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Discussion Starter · #21 ·
Does it hiccup during the steady cruise, or under load?
Yes.

It does both. Once it starts, I could ride for a few minutes wihtout incident and then it could either hiccup where it feels like the ignition cuts out for half a second. Once that happens I can usually drop the throttle and get on the gas again and it will repeat the hiccup multiple times, sometimes with multiple cuts if I keep on the gas.

Sometimes the issue increases to the point where if I up shift and attempt to accelerate it will bog, stutter, pop, backfire (through exhaust).

I bought a tiny video camera a few years back. I'll dig it up and try to use it on my next trial run.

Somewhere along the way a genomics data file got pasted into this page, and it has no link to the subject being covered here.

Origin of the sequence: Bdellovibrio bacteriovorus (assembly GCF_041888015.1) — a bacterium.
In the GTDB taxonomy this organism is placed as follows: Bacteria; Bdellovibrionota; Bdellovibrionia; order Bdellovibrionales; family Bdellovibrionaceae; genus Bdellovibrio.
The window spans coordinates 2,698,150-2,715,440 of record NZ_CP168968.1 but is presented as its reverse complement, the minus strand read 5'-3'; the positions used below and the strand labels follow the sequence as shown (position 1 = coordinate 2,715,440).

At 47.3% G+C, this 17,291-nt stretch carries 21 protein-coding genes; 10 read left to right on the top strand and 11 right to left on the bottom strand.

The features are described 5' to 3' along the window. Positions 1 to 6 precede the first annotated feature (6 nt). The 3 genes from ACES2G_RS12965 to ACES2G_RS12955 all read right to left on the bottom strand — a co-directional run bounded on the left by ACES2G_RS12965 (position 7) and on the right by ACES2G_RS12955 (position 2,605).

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Discussion Starter · #22 ·
I swapped the front plugs. I'm not sure what all the hub-bub is about doing those. I was ready for it to be a total pain in the butt, but it went pretty smoothly. I was REALLY hoping the front ignition coil stick was loose in the as-found condition... it was not. It was snug as a bug in a rug named Doug drinking coffee from a mug and doing drugs (ok, I'll stop now.)

I pulled every connector I could see under the box, tugged on each wire separately on both the male and female sides, and reconnected the connections. I did not see anything of concern. Well, one of the ignition coils had a connector that I thought was excessively loose... "Yay! I found it!"... then I realized it was just the plastic boot covering the connection. The actual connection was tight. "Damn it."